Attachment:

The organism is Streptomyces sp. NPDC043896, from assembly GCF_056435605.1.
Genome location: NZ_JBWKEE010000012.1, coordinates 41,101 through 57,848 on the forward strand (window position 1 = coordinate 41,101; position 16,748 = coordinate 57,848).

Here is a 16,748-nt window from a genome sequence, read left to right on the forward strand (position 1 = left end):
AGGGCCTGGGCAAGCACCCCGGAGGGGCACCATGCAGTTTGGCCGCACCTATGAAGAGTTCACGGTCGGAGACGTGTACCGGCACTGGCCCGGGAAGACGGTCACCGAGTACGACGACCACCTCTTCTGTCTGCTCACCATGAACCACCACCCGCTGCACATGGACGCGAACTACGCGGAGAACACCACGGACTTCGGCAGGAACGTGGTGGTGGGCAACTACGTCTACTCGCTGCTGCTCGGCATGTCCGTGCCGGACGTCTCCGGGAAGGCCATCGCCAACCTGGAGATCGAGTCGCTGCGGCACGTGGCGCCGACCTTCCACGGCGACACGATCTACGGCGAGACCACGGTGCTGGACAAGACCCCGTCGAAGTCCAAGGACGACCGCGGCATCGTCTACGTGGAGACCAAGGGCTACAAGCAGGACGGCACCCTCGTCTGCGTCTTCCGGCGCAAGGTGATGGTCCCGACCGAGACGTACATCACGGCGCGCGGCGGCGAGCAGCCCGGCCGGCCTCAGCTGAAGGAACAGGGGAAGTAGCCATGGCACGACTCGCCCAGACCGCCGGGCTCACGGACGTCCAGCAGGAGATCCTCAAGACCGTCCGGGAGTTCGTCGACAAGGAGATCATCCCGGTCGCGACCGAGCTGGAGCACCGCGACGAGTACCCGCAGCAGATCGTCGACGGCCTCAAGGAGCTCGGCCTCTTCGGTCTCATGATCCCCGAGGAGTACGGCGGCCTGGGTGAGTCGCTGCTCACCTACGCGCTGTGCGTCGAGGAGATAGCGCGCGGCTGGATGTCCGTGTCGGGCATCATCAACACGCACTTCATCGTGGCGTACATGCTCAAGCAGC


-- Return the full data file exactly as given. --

The organism is Streptomyces sp. NPDC043896, from assembly GCF_056435605.1.
Genome location: NZ_JBWKEE010000012.1, coordinates 41,101 through 57,848 on the forward strand (window position 1 = coordinate 41,101; position 16,748 = coordinate 57,848).

Here is a 16,748-nt window from a genome sequence, read left to right on the forward strand (position 1 = left end):
AGGGCCTGGGCAAGCACCCCGGAGGGGCACCATGCAGTTTGGCCGCACCTATGAAGAGTTCACGGTCGGAGACGTGTACCGGCACTGGCCCGGGAAGACGGTCACCGAGTACGACGACCACCTCTTCTGTCTGCTCACCATGAACCACCACCCGCTGCACATGGACGCGAACTACGCGGAGAACACCACGGACTTCGGCAGGAACGTGGTGGTGGGCAACTACGTCTACTCGCTGCTGCTCGGCATGTCCGTGCCGGACGTCTCCGGGAAGGCCATCGCCAACCTGGAGATCGAGTCGCTGCGGCACGTGGCGCCGACCTTCCACGGCGACACGATCTACGGCGAGACCACGGTGCTGGACAAGACCCCGTCGAAGTCCAAGGACGACCGCGGCATCGTCTACGTGGAGACCAAGGGCTACAAGCAGGACGGCACCCTCGTCTGCGTCTTCCGGCGCAAGGTGATGGTCCCGACCGAGACGTACATCACGGCGCGCGGCGGCGAGCAGCCCGGCCGGCCTCAGCTGAAGGAACAGGGGAAGTAGCCATGGCACGACTCGCCCAGACCGCCGGGCTCACGGACGTCCAGCAGGAGATCCTCAAGACCGTCCGGGAGTTCGTCGACAAGGAGATCATCCCGGTCGCGACCGAGCTGGAGCACCGCGACGAGTACCCGCAGCAGATCGTCGACGGCCTCAAGGAGCTCGGCCTCTTCGGTCTCATGATCCCCGAGGAGTACGGCGGCCTGGGTGAGTCGCTGCTCACCTACGCGCTGTGCGTCGAGGAGATAGCGCGCGGCTGGATGTCCGTGTCGGGCATCATCAACACGCACTTCATCGTGGCGTACATGCTCAAGCAGC